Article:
There’s an old greeting card box, probably older than me, which is filled with family photographs; it may be in the roll-top desk. I know they are family because I recognize two or three people. But certainly not because there are any names pencilled on the backs. Why would anyone do so foolish a thing? “Everyone knows that’s Aunt Toodie” — until everyone who knew Aunt Toodie is dead.
I suppose that explains the number of unidentified “real photo” postcards on the auction site that dare not speak its name. Nameless faces, faces that at one time had meant so much to others or they’d never have been photographed, are a waste of perfectly good visage. So I buy them — often at $3–$5 each — and sketch the lives they might have lived in a small Iowa community a hundred years ago. Some are fleshed out more than others; many are just a name — so far.
And don’t claim better things to do with my time. This is a far higher calling than some I could mention.
It came to me this morning that this young man is Hobart; no surname or family yet. But there is a disconcertedness on Hobie’s face that belies his young age. Clearly this photo op was an interruption in his otherwise purposeful day.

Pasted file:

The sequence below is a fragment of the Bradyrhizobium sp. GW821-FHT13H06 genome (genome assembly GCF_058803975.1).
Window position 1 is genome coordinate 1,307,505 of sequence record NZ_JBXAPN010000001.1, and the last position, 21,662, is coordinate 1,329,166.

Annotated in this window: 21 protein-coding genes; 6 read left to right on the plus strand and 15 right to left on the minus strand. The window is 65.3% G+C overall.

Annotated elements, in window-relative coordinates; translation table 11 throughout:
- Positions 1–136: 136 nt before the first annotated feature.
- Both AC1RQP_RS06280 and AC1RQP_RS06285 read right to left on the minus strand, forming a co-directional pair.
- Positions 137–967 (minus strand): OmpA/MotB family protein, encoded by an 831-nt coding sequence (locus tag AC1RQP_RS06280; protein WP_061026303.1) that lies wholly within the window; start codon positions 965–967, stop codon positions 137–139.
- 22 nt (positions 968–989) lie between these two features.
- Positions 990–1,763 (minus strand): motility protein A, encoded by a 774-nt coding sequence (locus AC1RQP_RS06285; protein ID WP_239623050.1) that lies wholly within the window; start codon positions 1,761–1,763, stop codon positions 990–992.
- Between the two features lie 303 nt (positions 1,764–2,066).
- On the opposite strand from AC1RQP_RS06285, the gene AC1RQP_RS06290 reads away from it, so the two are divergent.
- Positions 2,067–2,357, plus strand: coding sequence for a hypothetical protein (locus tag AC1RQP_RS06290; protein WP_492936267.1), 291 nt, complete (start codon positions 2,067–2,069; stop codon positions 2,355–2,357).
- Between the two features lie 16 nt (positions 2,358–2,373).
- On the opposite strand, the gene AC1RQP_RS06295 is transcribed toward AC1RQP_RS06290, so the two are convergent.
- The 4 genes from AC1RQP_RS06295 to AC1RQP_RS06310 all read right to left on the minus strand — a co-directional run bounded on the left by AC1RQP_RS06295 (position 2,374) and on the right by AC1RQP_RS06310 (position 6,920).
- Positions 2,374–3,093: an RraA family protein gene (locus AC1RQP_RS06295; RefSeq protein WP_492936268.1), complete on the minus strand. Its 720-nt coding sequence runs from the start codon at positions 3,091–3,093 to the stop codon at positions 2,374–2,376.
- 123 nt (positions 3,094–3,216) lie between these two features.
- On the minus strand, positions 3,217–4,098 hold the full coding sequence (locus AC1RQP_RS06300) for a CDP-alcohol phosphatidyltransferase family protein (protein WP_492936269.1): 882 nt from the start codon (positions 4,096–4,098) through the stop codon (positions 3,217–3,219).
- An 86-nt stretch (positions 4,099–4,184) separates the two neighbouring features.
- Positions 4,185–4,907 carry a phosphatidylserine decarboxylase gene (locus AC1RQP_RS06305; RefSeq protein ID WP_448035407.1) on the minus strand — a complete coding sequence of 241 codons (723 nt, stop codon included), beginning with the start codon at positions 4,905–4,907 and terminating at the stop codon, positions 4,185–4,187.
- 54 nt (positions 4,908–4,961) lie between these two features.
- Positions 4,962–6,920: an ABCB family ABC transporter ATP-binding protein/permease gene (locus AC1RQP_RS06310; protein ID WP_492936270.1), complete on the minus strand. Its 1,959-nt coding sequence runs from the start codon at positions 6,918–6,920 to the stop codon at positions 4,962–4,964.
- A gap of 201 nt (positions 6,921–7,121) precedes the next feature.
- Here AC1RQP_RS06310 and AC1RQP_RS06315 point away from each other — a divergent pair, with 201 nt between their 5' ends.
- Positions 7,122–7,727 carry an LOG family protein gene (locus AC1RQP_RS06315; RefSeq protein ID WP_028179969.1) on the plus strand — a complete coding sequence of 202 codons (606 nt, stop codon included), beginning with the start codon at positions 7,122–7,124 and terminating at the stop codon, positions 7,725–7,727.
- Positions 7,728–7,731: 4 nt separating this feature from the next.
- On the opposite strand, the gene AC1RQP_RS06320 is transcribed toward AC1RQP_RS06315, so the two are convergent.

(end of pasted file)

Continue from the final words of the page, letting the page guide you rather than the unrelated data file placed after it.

Addendum [05 July 2021]: A hasty scan of the Who’s Who will tell you a lot about the curator here: that he is a well-past-middle-age White guy doomed to populate Agincourt with persons not unlike himself. Mea culpa. So, yes, I was drawn to this disconsolate little fellow, perhaps because he reminds me of myself. It then remains for me to fabricate a family for little Hobart.
“Hobart” as a given name is German, related to “Hubert”. Identifying its central European origin, a searched a list of surnames and their meaning — pretty subjective stuff, I realize. I tried several of them just for the sound and settled on a few with one or two syllables, ultimately choosing Koch (“cook”) for two reasons: 1) there was a well-known architect from Milwaukee named Koch, and 2) it is pronounced at least three ways: cook, coke, cotch. I’m going with “coke”. Now to generate some parents, siblings, and a plausible emigration story.